The problem is laziness and also people don't want to be made aware of their privilege, because when they are, it means that all of their failings are their own. It took me a long time to understand my privilege as a white woman who grew up in a well-to-do family and gets to do a job that's incredibly coveted. I felt very resistant to that idea, to that concept of being a person of privilege, because I've been discriminated against and abused because I'm a woman. It's all on a sliding scale and I think that the more we allow ourselves to understand that we are directly effecting those who are less privileged than us, the more we'll move forward.
So far, Herself has been very diverse. Where do you see it going and who will it include? Do you plan on profiling different ages, transgender women, etc?
The thing about Herself and the nature of the project, which has been the most difficult thing to overcome, is that it is a reflection of the people who want to take part in it. That might seem like an obvious statement, but people lose sight of the fact that it's a two way participation effort. I have to put out the call, but you have to want to be a part of it.
I can't think of anything I'd love more than to have women ranging from age 18 all the way through to 118, women with disabilities, women of varying ethnicities, larger women, smaller women, masculine women, gender queer women, trans women—it's just that those who are most needed are the ones who've generally been told that they're not worthy of immortalization. And the saddest thing is I get emails from women—we've had 3,000 since the site started—I've had emails from women that are like "I really love Herself. I just want to know why there aren't more women like me on it." And I respond with "Well, if you'd like to take part, we'd be more than happy to have you." And they respond with "No, no, not me. Women like me."
I completely understand that. I don't begrudge any woman who desires to see herself in a project without physically taking part. It's just finding those people—and that's been a really difficult realization as well: Of 3,000 emails, about 500 are accessible to us by resources and geography and of that 500, I mean, there will probably only be several or so who offer the diversity that we so sorely need. And to put out a call, like "Hey, we're looking for women of this particular physicality or this particular look," it then looks like it's tokenism, doesn't it?
Yeah, it looks like we're trying to push an agenda. It's my biggest fear that Herself will end up just appealing to white, able-bodied, cisgender women. We're trying as hard as we can to incorporate as many women as possible and I'm hiring women from all over the states to help me recruit. Honestly, like, and maybe it sounds defeatist, but I just have to let those who want to take part take part because all of these women have incredible stories.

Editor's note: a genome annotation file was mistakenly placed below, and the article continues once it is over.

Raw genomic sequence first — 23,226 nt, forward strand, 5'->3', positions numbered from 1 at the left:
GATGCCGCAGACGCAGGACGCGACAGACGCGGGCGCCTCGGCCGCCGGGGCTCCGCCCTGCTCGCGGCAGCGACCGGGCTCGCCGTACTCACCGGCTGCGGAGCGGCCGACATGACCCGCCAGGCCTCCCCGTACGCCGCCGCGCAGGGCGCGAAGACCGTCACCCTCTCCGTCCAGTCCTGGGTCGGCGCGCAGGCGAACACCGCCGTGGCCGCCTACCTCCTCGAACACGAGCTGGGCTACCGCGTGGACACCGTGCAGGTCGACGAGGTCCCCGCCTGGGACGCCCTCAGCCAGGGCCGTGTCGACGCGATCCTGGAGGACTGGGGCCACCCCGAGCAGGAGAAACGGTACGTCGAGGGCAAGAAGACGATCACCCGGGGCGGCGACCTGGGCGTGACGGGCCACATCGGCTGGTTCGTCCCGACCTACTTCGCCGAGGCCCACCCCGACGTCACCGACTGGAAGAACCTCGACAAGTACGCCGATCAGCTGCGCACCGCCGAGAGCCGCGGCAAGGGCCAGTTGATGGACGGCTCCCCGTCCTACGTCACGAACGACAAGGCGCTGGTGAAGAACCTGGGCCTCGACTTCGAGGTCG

But yeah, it would be my fucking dream to have the largest catalog of thought from women from around the world.
What does your recruitment process look like?
We have an email address on the site and we cycle through the emails and sort them into folders of cities. It sucks because there are some women we'd love to feature who are in, I don't know, Idaho and I just don't have any reach there. Because that's the thing about the site that I'm probably most proud of—as of today, I've been able to pay everyone for their efforts.
I've always been so distraught by the fact that so many people ask creatives to do their jobs for free because they figure they love doing it, they're good at it, why wouldn't they want an opportunity to do it? While in theory that sounds great, it completely undermines how hard they've been working and the fact that they're professional—not kids who are playing around.
Doubling back to what you were saying about female pleasure being portrayed in entertainment only for the benefit of men, it reminded me of the uproar that happened when Reign first premiered and your character was depicted masturbating.
If it had been a boy doing it, it would have been played for laughs and it would be fine.
Male sexuality is always portrayed as very funny. They've made so many films about men discovering their sexuality and I can think of very few about women that mirror that same experience and almost none of them are comedies because the idea of—particularly in film or television, the act of sex is always a transaction of dignity for gratification. Whenever a woman sleeps with a man, in a show or whatever, she instantly relinquishes some power to him. And it might not be scripted that way, it might not be intentional, but it is this build up of "Look what I'm giving to you, I'm giving myself to you," instead of a woman being like, "I would like to have sex and that is it."
It's the way people treat their teenage daughters as well—like their sexuality is this precious gift, that their virginity is this sacred thing that needs to be guarded from the world at large because it will be used against you. Nobody ever turns to young girls and says, "Your sex is yours and your body is yours and if you consent and feel safe and you want it and you want to partake in sexual activity, then that is your choice as a human being that I've given birth to and am sending off into the world."